There are images that have the power to make you understand how much what you thought was the future is already present. Images or keywords such as "exoskeleton".
In this case I ran into both. Do you see the photo attached to this post? I propose it here whole:
No, it's not about the frames taken from a science fiction gameplay, or a still photo from the next sequel to a dystopian film.
National holiday in france. the image depicts a French soldier with an exoskeleton who is descending from a robotic vehicle. It is taken from the dress rehearsal of the past few hours for the military parade that today, July 14 (anniversary of the storming of the Bastille, a bit like independence day for this people) will mark the celebrations for the French national holiday on the Champs Élysées. The party in France, which has always been very popular, was in the past a simple occasion to "flex your muscles". Even today, although of more symbolic value, the French military parade offers the opportunity to see the state of the army and in general the French future of military innovations. This is the case with military exoskeletons.
La verification of the program supports the thesis: this morning, 10:20 am, the parade for the French festival will begin with an essay on the technological innovations in the military field exhibited by the cousins from beyond the Alps. Drones, "robot mules", exoskeletons will be involved in the demonstration of all possible fields of use.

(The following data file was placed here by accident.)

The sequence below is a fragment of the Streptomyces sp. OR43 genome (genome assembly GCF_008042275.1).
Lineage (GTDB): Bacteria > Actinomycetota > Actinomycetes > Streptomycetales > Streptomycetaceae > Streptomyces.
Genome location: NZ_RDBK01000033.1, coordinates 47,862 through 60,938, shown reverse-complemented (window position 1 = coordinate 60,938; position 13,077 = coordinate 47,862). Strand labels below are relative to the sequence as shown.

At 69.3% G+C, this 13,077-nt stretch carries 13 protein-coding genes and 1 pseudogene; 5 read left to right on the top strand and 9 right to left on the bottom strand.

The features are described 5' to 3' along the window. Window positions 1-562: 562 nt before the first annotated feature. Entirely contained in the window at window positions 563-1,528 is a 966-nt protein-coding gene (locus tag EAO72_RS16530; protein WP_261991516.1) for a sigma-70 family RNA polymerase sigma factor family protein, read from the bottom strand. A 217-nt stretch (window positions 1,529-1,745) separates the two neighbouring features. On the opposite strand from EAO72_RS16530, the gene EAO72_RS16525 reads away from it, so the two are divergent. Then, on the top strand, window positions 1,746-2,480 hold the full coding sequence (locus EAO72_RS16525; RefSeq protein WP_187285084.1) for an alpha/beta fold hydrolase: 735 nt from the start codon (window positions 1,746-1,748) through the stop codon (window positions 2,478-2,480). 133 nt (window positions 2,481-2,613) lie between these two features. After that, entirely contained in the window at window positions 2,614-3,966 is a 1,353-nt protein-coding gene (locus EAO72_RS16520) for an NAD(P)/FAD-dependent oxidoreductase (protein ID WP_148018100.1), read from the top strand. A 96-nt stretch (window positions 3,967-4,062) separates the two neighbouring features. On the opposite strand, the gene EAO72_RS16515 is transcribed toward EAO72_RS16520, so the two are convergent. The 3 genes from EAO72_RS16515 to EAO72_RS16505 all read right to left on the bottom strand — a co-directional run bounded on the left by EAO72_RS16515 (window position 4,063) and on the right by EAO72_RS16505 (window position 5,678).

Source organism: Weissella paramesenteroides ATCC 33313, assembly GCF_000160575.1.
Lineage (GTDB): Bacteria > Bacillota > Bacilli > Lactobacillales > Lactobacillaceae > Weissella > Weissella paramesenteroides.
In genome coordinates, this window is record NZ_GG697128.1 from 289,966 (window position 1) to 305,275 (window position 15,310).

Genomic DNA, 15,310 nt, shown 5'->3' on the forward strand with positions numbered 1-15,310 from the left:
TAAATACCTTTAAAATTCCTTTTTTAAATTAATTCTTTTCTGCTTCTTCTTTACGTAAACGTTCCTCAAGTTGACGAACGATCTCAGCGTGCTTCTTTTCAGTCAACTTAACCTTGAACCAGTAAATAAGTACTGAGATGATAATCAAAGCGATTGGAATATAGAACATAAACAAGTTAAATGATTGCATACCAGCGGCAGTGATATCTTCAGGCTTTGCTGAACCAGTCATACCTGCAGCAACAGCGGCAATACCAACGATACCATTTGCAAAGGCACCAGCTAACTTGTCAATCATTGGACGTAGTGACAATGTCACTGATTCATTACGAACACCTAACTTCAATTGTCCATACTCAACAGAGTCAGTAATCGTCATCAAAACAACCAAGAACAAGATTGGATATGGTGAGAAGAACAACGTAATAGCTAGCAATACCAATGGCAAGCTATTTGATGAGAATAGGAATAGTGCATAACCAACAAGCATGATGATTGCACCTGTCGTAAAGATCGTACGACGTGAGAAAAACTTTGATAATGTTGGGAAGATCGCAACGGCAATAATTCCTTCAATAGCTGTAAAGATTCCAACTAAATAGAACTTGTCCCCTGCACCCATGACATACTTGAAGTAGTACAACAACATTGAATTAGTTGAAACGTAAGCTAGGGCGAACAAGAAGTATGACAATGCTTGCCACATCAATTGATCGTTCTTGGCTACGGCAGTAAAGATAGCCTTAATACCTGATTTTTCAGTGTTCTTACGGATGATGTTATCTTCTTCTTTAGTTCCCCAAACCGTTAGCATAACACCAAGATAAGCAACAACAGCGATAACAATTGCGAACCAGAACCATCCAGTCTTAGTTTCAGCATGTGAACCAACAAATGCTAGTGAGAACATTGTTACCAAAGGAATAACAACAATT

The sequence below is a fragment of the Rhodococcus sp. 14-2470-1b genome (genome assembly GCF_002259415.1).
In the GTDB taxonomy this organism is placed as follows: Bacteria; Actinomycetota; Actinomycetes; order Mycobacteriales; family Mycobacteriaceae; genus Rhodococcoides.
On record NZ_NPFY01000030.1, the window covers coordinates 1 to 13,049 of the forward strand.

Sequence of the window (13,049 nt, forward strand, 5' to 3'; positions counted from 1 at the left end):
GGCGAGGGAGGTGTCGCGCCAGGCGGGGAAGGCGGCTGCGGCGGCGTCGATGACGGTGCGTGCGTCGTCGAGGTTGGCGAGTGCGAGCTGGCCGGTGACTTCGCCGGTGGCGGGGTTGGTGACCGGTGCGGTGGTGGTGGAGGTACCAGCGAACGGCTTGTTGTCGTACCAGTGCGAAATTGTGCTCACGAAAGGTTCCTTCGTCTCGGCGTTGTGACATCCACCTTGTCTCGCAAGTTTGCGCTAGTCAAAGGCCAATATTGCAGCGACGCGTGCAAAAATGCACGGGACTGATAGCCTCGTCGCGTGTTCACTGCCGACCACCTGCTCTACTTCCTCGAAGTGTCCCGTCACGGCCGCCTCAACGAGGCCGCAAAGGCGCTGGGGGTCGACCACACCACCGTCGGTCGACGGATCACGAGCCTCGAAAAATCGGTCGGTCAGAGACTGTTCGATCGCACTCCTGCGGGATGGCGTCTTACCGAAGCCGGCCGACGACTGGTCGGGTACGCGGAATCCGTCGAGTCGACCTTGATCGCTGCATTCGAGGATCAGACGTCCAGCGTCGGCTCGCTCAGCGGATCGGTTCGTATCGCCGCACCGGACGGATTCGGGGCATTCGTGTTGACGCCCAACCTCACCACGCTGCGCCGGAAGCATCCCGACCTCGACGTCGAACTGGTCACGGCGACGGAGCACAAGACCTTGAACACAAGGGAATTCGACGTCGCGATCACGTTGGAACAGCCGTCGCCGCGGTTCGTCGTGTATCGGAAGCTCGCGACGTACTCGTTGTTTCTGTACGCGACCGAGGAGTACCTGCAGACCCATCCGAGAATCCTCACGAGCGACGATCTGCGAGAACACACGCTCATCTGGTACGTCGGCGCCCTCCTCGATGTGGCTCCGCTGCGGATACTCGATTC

Let's take a closer look at the model worn by the soldier in the photo at Bastille Day. It is the heir of Hercule 640, an exoskeleton (exosquelette, the French are autarchic in language) conceived by society RB3D already 7 years ago on the impulse of the French Directorate for Armaments.
The device, which entered its first production in 2014, in its advanced version called V3 guarantees greater autonomy and performance. It is one of the exoskeletons already present around and more performing.
With this "thing" on a soldier can march for hours and hours without particular effort, reaching a weight equivalent to that of his entire body.
What's the moral of the story? Simple. What is seen on the national holiday of france is not for those who have a trained eye and follow technological advances, but for everyone else. When you think of the war of the future, do not think of it less cruel than those already seen: it will be the war that will involve people who are no longer entirely human.
Happy national holiday to the French, July 14 in France is really a great celebration: with the wish (which I extend to everyone) to never have to test these technologies on a real theater of war.
And anyway I liked to browse in Paris: what do you say? Do I make a version of the near future in French? Futur Simple, Future Proche, Futur Proche.
No, seriously: as the future is said in French, I have to do the near future in French.